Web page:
We’ve written voluminously about America’s worsening student debt crisis.
It’s a tough subject to broach because personal responsibility demands that people repay what they borrowed. But between soaring tuition costs (enabled in part by the ease with which students can obtain loans that are effectively underwritten by the U.S. taxpayer) and the fact that increasingly, the skills cultivated in undergraduate and graduate programs are disconnected from those employers apparently value, the prospect of repayment is becoming so far-fetched for some borrowers that forgiveness may be the only feasible option if we want to avoid a scenario wherein the student debt albatross ends up crippling the U.S. economy.
For context, here’s a snapshot of tuition inflation:
And here’s a rather poignant visual that shows how enormous the burden truly is (the outstanding stock of student debt in America is now larger than the entire USD high yield market):
This is already affecting homeownership and it seems entirely likely that before it’s all over, it will show up in all manner of high level econ data if something isn’t done to ameliorate the situation.
Again, we’re inclined to say that all of this debt should not in fact be forgiven, especially when it was incurred by folks who enrolled in reputable institutions.
Obviously, for-profit fraud (like the kind that the President himself perpetrated through “Trump U.” only to end up paying out a $25 million settlement to thousands of students earlier this year) is an entirely different story. That debt should be forgiven no questions asked. But whatever you want to say about the supposed disconnect between the labor market and the skills being taught at reputable colleges and universities, someone who takes their education seriously should probably be able to figure out a way to use the skills they attain to make a living.
But wait. It turns out there’s another caveat. A new study from Brookings details a rather alarming set of statistics derived from new data on student debt and repayment, released by the U.S. Department of Education in October 2017.
As it turns out, the student debt crisis for African Americans is particularly acute. Indeed, the numbers are so alarming that one can’t help but wonder if maybe prospective employers might be … oh, I don’t know … racists?
You can read excerpts from the Brookings report below and decide for yourself. While we would note that there are of course all manner of plausible explanations for this rather desperate state of affairs, you’d be obtuse if you didn’t at least acknowledge the possibility that the problem boils down to systemic oppression of African Americans in the labor force.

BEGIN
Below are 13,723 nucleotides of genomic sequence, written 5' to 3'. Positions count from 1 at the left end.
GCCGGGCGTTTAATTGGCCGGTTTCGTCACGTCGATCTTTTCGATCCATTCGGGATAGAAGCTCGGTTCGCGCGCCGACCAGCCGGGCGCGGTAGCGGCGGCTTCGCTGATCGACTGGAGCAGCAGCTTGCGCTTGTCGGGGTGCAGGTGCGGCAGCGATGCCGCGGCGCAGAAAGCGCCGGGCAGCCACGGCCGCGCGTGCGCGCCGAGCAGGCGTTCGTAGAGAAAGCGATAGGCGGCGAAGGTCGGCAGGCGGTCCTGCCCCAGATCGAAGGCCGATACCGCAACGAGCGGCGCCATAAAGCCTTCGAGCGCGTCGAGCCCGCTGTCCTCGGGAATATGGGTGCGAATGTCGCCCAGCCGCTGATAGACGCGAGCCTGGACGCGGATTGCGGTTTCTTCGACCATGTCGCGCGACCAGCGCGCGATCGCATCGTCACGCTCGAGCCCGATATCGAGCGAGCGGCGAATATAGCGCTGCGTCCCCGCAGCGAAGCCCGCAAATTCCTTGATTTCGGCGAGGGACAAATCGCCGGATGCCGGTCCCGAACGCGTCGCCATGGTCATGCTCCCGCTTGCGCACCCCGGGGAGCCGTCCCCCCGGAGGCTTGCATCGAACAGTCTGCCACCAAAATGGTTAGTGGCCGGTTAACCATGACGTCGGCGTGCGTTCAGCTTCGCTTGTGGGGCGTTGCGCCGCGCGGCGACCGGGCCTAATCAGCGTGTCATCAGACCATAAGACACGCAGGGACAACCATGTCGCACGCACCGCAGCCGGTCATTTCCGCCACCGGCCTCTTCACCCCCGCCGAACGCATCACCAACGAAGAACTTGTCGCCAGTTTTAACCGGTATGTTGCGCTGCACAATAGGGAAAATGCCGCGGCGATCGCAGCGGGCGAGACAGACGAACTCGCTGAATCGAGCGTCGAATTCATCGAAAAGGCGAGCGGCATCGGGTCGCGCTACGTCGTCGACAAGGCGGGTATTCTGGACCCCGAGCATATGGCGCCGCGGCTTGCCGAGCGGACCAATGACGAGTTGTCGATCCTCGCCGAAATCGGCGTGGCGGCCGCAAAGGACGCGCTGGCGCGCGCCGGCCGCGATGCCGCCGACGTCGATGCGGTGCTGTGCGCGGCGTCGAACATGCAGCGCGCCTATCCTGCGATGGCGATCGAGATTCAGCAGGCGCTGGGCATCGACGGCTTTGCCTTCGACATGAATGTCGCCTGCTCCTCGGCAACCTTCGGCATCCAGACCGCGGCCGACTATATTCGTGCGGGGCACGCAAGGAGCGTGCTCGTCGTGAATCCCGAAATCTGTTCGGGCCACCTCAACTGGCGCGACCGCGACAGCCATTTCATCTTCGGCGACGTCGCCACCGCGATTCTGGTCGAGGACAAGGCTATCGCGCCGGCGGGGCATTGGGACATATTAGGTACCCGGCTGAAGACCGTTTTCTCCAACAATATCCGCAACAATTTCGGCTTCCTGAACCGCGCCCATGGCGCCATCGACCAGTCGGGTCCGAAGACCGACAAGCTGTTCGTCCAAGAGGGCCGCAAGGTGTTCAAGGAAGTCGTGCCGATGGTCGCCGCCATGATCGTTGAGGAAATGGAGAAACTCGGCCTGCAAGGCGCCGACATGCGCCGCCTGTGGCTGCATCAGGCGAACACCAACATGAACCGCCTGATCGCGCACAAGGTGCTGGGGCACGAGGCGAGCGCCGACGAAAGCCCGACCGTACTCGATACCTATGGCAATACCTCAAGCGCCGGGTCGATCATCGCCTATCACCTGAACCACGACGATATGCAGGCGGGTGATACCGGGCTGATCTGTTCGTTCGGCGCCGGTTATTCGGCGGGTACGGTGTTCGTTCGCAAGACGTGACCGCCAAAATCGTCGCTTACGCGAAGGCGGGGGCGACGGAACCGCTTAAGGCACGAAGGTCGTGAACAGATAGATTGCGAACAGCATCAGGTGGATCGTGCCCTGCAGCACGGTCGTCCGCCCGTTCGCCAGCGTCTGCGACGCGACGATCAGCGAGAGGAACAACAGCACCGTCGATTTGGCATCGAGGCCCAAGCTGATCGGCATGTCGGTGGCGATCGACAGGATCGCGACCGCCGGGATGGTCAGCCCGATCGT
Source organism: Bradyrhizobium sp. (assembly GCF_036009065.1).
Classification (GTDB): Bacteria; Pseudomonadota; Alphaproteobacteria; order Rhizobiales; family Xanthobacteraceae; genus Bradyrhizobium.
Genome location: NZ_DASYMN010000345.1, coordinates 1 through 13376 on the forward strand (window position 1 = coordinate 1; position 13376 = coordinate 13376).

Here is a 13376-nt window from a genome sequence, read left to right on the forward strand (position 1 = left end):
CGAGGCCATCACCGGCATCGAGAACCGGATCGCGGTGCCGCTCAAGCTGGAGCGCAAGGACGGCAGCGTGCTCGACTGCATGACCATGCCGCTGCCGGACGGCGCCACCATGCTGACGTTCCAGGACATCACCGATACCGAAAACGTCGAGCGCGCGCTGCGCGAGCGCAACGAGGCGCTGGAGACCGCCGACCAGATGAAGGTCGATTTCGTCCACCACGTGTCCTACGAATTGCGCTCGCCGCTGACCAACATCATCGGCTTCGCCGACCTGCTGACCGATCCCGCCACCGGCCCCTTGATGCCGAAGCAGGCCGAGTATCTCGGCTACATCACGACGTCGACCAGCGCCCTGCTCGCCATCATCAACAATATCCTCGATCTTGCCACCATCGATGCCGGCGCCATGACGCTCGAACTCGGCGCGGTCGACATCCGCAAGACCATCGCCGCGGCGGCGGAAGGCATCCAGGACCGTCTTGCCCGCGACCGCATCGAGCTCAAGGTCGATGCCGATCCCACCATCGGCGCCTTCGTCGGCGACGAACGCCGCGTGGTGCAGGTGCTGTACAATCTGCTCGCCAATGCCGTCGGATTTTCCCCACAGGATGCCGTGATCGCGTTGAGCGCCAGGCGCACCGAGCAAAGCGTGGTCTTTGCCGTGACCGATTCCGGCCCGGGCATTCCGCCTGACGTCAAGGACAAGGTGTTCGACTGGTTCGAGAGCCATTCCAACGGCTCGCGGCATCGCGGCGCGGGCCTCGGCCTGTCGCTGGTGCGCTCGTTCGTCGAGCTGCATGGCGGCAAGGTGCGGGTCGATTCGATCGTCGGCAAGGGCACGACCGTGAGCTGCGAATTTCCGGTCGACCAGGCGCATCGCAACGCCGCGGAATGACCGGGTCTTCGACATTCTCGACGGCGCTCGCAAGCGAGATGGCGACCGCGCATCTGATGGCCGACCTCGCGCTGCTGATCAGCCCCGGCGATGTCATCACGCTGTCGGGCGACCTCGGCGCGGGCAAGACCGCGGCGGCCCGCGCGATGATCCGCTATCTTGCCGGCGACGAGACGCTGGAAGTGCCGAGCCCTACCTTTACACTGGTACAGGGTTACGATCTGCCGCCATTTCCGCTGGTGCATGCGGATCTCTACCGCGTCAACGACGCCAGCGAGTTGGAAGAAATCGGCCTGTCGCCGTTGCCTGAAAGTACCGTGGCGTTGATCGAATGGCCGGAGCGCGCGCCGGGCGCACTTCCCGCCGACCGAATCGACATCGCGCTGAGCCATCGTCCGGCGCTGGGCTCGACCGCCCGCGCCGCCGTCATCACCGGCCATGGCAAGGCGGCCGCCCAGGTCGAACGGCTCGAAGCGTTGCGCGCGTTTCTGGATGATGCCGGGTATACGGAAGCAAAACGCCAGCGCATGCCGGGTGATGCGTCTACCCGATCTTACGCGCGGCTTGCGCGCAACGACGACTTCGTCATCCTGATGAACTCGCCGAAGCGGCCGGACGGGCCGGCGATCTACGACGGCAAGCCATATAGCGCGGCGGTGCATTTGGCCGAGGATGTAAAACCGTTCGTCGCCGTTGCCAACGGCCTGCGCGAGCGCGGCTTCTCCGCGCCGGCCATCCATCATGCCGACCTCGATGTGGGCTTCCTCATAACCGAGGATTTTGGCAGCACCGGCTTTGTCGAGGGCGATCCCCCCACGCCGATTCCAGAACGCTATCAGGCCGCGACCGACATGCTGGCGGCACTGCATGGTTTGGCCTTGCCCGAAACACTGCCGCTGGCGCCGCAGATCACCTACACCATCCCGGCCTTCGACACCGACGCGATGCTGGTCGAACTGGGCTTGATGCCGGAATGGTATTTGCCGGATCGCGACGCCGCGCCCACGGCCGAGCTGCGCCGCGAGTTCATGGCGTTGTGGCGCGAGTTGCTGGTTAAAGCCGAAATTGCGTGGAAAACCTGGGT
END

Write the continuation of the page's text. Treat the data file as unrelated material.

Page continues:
THE SPECIAL CASE OF BLACK BA GRADUATES
Unlike for other demographic groups, for black students the debt crisis is not limited to dropouts and for-profit entrants. In a previous Brookings report (October 2016), co-author Jing Li and I highlight the black-white gap in student loan debt among bachelor’s degree (BA) graduates, and show how the gap widens in the four years following graduation.
The newly released data tracking entrants for 12 years allow the tracking of BA graduates for an even longer follow-up (for the vast majority who take less than 8 years to complete their BA), and produce even more alarming results. While our previous report found that the black-white gap in total debt tripled after graduation, Table 3 below shows that with longer follow up the gap more than quadruples, from $10,301 at graduation to $43,372 at the end of the 12-year follow-up. The increasing gap over time is due both to higher levels of graduate school borrowing among black BA completers, as well as lower rates of repayment.
While BA completers as a whole default at a low rate (of just six out of every 100, see Table 2), the default rate among black graduates is more than five times the rate of white graduates (21 versus 4 percent). In fact, a black BA graduate is more likely to default than a white college dropout (21 versus 18, not shown).
The outcomes of black BA graduates cannot be explained solely by lower levels of parental income or education. The default rate of black graduates is significantly higher than the default rate for first generation, low-income graduates (13 percent, not shown in table). Scott-Clayton and Li (2016) provide evidence that poorer labor market outcomes and for-profit enrollment at the graduate level contribute to high rates of default among black college graduates.